This week on Tracking––a weekly series in which we discuss our favorite songs of the year (you can check out the official list as the year progresses)––you can listen to additions from Kanye West, Lykke Li, Blur, Tame Impala and Ariel Pink's Haunted Graffiti. (Click on the arrows to navigate through the songs.)
Kanye West & Pusha T: "New God Flow" (1 of5)
Kanye West used to drop new jams churned out of his production factory GOOD Music on the regular, sometimes on Twitter, with little ceremony, but his latest single “New God Flow,” a collaboration with Pusha T, apparently merited a little more buildup, and with good reason – it’s one of the best tracks we’ve heard from the label or even from West himself in a long time, what with that forceful, pounding beat and scathingly witty wordplay as Pusha and Ye sum up exactly what it means to be living the rap dream (Pusha’s all about the Balmain rhyming with Grand Marnier; Ye insists on remembering where one came from; somehow it works out). The whole thing ends with a schoolyard-y chant over a massive drumline beat, but it’s that first line that’ll stay with you: “I believe there’s a god above me, I’m just the god of everything else.”
Lykke Li: "Silver Springs" (2 of5)
We’ve always loved Lykke Li’s torch songs – tracks like “Little Bit” and “I Follow Rivers” are haunting in their minimalistic vulnerability, unforgettably gorgeous, and almost painfully sincere, and the same is true even when she’s not performing her own music – evidenced here in her cover of Fleetwood Mac’s “Silver Springs,” an outtake from their classic 1977 record Rumours that she interpreted for the upcoming tribute record Just Tell Me That You Want Me. Li imbues the confessional intimacy of Fleetwood's original with an incredible, chilling massiveness that makes Stevie Nicks’ heartbreaking and confrontational lyrics – “my voice will haunt you, you’ll never get away from the sound of the woman that loved you” – sound threateningly, gut-wrenchingly, beautifully ethereal.
Blur: "Under The Westway" (3 of5)
As much as we’re hoping Blur’s soaring piano ballad “Under the Westway” isn’t one of their last two songs released ever, it’d serve as an incredible final memory of the classic ‘90s Britpop band. Damon Albarn’s lucid and haunting science fiction visions of the modern world, pounding drums, distorted, crashing guitar chords, a piano line probably engineered in a lab to induce tears – it all adds up into an endlessly relistenable, stunningly gorgeous example of how to write the best pop-rock ballad ever that, with its jumping time signatures, never feels at all predictable. It fits with Albarn’s dystopian lyrics that “Under the Westway” began its life as a fan-shot, terrible-quality youtube video, but it’s also indicative of the song’s ultimate revelatory feeling that something with such auspicious beginnings ended up so powerful.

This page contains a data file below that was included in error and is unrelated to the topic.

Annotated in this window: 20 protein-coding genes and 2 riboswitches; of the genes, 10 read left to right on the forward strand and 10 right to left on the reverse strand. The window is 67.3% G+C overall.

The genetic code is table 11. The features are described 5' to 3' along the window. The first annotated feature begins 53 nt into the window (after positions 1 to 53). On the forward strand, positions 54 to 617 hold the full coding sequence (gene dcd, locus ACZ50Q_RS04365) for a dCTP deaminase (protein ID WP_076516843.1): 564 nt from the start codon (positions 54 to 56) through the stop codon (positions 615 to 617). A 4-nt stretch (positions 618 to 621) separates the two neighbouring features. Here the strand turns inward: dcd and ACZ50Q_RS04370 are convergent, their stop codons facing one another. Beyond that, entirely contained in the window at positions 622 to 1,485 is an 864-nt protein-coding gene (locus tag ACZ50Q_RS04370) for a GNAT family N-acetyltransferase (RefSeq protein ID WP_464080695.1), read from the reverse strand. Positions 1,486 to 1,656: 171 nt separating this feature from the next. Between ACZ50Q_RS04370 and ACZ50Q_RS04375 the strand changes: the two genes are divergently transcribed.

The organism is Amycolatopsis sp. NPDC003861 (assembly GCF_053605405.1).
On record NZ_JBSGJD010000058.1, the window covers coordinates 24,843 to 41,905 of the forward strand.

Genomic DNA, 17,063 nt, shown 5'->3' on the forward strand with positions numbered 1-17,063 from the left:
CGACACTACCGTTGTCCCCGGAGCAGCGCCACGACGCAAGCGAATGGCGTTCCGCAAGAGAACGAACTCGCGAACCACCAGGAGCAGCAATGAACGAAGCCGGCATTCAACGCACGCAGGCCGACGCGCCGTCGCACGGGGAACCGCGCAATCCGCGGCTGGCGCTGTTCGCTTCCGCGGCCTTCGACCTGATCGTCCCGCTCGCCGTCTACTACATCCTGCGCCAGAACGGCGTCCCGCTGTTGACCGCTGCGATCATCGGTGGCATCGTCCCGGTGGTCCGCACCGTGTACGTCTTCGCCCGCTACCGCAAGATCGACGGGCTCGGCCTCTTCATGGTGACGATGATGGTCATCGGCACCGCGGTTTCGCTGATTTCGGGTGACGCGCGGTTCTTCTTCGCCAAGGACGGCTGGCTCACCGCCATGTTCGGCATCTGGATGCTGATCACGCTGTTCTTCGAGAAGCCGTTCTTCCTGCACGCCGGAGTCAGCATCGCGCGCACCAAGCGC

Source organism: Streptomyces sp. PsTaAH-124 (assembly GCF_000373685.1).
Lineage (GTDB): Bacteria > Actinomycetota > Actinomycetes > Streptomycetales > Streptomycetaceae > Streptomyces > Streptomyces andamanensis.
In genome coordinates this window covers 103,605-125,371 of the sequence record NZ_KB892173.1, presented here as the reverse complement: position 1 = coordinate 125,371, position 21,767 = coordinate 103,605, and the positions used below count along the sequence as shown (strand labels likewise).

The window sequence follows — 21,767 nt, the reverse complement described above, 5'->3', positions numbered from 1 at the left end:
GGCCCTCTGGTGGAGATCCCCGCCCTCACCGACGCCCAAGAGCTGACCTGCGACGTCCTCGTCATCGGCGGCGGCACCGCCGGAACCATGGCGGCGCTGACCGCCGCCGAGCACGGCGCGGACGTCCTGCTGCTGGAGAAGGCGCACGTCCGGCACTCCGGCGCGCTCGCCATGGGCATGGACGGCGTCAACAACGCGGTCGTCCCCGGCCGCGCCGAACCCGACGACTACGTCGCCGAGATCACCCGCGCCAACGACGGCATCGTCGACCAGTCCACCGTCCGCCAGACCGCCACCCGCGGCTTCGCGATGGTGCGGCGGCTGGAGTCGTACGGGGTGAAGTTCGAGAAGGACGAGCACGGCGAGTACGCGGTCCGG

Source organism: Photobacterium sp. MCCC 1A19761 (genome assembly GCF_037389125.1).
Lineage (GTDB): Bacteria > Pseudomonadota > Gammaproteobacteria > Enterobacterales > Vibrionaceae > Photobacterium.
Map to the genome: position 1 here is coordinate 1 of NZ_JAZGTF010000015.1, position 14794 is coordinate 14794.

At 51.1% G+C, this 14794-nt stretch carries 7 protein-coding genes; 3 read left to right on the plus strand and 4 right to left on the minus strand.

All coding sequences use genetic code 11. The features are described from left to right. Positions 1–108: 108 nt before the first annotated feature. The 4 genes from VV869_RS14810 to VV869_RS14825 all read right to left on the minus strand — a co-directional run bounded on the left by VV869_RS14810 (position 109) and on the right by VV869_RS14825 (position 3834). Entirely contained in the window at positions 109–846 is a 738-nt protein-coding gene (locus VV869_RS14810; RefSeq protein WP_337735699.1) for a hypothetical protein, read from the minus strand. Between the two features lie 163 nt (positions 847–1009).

Tame Impala: "Apocalypse Dreams" (4 of5)
At their best, Tame Impala sound like they’re making their music inspired by a few classic psych and guitar pop 45s they dug up out of record store wreckage post-apocalypse and recorded on similarly scrounged-up equipment. Make up your own teen-novel backstory for their new single, premiere Lonerism cut “Apocalypse Dreams,” and its wailing guitars, echo-laden piano, exhilarating midway-through tempo change, and epic fadeout – a record player running on an unreliable, pieced-together home generator? A tape malfunction during committal to cassette? Faulty transmission back from the future? Anything works, and “Apocalypse Dreams” gives you six minutes to daydream.
Ariel Pink's Haunted Graffiti: "Only in My Dreams" (5 of5)
2012’s the year of unrequited love: Grimes came at the tough subject from the future, Kitty Pryde from the zeitgeisty universe of Tumblr rap, and now Ariel Pink’s Haunted Graffiti are tapping into a still-rich ‘60s-esque vein on “Only In My Dreams.” With its hypnotic, meditative guitar bubble chiming like a sitar and sun-soaked layered vocals, you could’ve heard this one at Woodstock or Golden Gate Park way back in the day, and girls would have swayed in long skirts to it, and it would’ve bounced around the world on fuzzy AM airwaves until it wound up on your parents’ old mix cassettes. Now it’s an indispensable addition your downer Spotify playlist.